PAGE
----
Manufacturing News

Chinese bank may join Saab rescue deal

Saab's owner, Swedish Automobile, said on Monday it is in discussions with a bank in China and Chinese automaker Zhejiang Youngman Lotus Automobile over a rescue deal for Saab.

Media reports said on Sunday that the Bank of China, the country's fourth-largest bank by market value, would replace China's Pang Da as an investor in Saab, which is under bankruptcy protection.

Swedish Automobile confirmed Monday that it is talking with Youngman and a bank in China about an equity interest, but did not name the bank.

"The discussions include a short term solution to enable Saab Automobile to pay November wages and continue reorganization. The outcome of the discussions is still uncertain," it said.

A new investment deal could help pave the way for General Motors Co. to approve a new ownership structure for Saab. GM sold the money-losing brand to Swedish Automobile, then called Sypker Cars, in 2010 and still has preferential shares in the carmaker.

GM said in November it would stop supplying components and technology if Youngman and Pang Da succeeded with their bid to buy Saab, amid fears that GM's technology could fall into the hands of competitors.

Youngman and Pang Da had pushed for full ownership of Saab, replacing an earlier plan by Swedish Automobile CEO Victor Muller for the Chinese companies to take a combined 53.9 percent stake in Swedish Automobile, but no stake in Saab.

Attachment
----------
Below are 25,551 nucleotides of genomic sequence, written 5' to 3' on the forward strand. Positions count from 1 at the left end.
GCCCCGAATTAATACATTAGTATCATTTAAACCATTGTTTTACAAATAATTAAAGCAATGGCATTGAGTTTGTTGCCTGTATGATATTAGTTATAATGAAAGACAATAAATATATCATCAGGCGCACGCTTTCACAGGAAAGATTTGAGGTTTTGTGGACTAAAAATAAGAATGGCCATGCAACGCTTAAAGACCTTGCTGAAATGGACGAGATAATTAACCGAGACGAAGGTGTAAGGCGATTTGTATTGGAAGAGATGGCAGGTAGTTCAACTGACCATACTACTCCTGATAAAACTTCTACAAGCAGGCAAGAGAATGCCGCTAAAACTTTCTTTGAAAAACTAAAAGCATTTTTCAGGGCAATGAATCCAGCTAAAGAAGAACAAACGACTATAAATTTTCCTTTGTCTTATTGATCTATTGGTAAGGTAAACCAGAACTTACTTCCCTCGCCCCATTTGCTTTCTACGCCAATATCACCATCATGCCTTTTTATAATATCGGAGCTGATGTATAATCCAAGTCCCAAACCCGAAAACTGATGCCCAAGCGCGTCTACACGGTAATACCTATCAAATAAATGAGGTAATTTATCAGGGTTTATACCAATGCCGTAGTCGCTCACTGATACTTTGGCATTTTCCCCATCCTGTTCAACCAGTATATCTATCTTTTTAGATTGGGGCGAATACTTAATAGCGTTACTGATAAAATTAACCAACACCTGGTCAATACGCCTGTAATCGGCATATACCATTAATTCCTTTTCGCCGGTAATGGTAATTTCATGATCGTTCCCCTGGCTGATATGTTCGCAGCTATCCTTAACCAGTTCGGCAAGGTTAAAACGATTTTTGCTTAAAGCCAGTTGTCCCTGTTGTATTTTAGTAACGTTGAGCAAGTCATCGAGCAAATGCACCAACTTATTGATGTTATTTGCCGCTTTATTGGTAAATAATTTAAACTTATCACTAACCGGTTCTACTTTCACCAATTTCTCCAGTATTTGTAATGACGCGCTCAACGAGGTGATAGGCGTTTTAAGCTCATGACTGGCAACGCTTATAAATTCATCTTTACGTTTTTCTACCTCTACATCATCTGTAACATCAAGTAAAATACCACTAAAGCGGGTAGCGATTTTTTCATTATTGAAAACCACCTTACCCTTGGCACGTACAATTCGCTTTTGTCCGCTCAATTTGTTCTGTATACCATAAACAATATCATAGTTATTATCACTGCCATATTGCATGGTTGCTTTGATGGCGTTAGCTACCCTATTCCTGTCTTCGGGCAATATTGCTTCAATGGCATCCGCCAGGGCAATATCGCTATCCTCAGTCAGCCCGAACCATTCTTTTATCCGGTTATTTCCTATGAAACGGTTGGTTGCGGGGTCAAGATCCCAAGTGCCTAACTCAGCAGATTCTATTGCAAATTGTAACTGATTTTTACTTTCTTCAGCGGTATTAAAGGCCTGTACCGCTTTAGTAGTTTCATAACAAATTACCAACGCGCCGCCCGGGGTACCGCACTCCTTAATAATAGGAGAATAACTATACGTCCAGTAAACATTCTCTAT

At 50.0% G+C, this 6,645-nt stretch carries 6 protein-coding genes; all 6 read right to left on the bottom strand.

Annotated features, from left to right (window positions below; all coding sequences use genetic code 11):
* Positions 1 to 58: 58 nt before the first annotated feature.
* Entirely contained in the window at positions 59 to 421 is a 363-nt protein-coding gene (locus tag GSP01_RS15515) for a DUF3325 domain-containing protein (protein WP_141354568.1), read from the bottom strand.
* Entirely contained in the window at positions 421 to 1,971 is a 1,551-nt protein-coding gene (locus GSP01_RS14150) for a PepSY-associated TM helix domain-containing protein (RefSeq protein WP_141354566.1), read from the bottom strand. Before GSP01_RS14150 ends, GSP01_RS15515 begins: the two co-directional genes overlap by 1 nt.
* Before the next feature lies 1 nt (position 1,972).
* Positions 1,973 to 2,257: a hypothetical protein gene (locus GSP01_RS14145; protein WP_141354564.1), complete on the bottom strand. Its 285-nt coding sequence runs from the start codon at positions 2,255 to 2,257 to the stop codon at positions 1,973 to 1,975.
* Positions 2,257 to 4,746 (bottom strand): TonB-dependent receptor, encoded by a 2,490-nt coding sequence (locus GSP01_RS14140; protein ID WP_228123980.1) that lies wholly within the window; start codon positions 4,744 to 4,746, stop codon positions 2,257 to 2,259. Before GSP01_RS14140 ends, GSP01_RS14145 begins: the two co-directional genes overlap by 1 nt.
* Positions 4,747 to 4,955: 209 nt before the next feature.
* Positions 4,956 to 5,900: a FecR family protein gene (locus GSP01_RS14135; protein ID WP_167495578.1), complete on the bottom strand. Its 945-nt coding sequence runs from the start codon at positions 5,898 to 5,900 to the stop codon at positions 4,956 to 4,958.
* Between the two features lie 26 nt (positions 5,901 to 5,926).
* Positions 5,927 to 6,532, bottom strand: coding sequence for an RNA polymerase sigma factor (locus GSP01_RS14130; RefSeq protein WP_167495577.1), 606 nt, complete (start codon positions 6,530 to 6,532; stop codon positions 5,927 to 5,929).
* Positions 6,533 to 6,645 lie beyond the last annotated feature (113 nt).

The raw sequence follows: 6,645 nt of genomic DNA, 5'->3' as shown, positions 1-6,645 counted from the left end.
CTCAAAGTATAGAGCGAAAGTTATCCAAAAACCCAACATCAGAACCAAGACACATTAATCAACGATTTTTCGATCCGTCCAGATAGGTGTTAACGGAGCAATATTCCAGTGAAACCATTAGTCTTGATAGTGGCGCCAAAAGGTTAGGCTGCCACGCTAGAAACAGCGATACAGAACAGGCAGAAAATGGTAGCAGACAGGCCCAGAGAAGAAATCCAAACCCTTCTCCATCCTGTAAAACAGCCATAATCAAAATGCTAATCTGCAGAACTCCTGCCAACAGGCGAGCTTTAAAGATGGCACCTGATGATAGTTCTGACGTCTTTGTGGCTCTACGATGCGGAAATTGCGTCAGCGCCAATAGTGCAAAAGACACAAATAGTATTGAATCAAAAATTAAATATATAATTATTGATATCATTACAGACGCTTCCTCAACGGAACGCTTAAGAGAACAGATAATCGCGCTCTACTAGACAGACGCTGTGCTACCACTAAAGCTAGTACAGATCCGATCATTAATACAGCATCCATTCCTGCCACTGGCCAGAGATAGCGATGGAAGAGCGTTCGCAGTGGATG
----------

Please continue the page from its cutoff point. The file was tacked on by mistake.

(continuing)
On Nov. 30, GM executives held talks with Saab's court-appointed administrator Guy Lofalk in Detroit, reported China Business News, a Shanghai-based daily newspaper.

GM asked Pang Da and Youngman to acquire no more than 20 percent of Saab each, reported the newspaper, citing an unnamed Pang Da source.

On Sunday, SaabsUnited, an enthusiasts Web site, said that the Bank of China would take a 29.9 percent stake in Swedish Automobile with Youngman holding 19.9 percent and Swedish Automobile retaining the remaining 50.1 percent. The Web site said the information came from its contacts within Saab.

A source familiar with the latest deal told Reuters that Youngman and the Bank of China will together own just under 50 percent of Saab.

Saab was not immediately available for comment on Monday when contacted by Automotive News Europe.

Cash-strapped Saab is currently under court protection from creditors after unions representing the carmaker's employees began proceedings to put it into bankruptcy over unpaid wages.

Pang Da operates auto dealerships in China, while Youngman produces commercial vehicles, including buses and trucks, and sells cars under the Lotus brand.

GM operates in China in a partnership with state-run automaker SAIC Motor Corp.

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